Shot blasting

Shot Blast Tip 6 - Regularly Check Your Wear Parts In Your Shot Blast Machine

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Wear parts in your shot blast machine are the: blades/vanes, control cage, impellor and side / top wear plates in the blast wheel(s) themselves and the wear protection plates in the blast zone (in the area calculated to have the most impact from the abrasive when it is thrown from the wheel).

Every time the machine operates these parts will be subjected to wear and so need to be checked on a regular basis. Thinning of parts / sections must be noted and once minimum material section parameters are reached the wear parts need to be changed. Options are available on many wear parts for harder materials to prolong service life, minimise downtime intervals where replacement frequency is considered too high.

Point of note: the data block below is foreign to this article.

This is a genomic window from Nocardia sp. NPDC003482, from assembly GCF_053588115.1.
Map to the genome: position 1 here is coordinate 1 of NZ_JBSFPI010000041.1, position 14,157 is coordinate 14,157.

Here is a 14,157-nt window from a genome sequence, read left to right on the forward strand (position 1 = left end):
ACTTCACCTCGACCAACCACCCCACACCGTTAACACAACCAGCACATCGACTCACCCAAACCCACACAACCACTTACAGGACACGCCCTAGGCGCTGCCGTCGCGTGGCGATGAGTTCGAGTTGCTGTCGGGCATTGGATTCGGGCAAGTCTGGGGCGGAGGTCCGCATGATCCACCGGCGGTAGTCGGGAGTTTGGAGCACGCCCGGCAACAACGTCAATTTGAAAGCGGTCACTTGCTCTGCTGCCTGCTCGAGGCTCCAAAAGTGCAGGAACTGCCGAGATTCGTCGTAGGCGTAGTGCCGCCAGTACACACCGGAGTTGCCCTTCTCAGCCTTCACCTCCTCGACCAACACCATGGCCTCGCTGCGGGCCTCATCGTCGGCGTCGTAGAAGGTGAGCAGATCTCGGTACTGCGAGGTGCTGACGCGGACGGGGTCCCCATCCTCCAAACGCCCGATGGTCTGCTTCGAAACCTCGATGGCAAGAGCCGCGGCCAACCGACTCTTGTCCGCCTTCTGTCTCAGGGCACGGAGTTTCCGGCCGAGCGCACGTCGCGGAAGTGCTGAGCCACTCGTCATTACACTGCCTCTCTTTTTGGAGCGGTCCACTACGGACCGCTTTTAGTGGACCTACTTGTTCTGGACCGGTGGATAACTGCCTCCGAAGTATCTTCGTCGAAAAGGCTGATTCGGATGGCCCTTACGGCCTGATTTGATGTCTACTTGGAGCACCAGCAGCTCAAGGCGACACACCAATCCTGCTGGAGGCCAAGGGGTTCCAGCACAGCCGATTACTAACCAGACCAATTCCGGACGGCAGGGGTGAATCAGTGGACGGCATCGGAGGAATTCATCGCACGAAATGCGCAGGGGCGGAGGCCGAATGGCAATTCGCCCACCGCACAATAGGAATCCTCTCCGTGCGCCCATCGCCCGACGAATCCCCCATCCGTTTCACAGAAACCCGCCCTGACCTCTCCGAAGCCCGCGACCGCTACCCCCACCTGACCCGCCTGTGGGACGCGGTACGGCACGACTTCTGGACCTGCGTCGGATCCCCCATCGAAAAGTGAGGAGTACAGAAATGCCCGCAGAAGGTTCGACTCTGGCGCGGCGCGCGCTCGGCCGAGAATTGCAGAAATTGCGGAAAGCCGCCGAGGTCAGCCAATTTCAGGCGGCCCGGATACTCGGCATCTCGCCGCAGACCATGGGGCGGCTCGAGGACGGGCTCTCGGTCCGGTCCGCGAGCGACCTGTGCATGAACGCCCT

In the case of wear plates in the blast chamber these are protecting the housing material of the blasting machine which would otherwise be destroyed. These need to be replaced once a minimum thickness is measured to protect your machine. In the case of RÅ‘sler machines these are quickly replaced due to the simple, hung fixing method.

Wear Parts

Wheel spares, and in particular blades/vanes, impellors and control cages affects how the abrasive is thrown. Particular attention needs to be given to these wear parts. Blast pattern changes can result in abrasive being thrown into areas of the machine not protected by wear plates, blasting into wheel housings and missing the parts to be processed. If this isn’t addressed, considerable wear / damage can be inflicted to the machine which will be costly to rectify.

When worn parts need replacing it is important that the OEM’s rules for changing parts are adhered to (i.e. quality of the replacement parts – correct dimensions / hardness, replacement procedures, etc.). In a number of cases sets of parts need to replaced rather than the individual wear parts to ensure integrity and performance of the blast wheel after repair. These will always be advised by the manufacturer.

Click to read Tip No. 7 Check Your Blast Pattern


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Haydn Kitchen New APost written by

Haydn Kitchen

Shot Blasting Technical Manager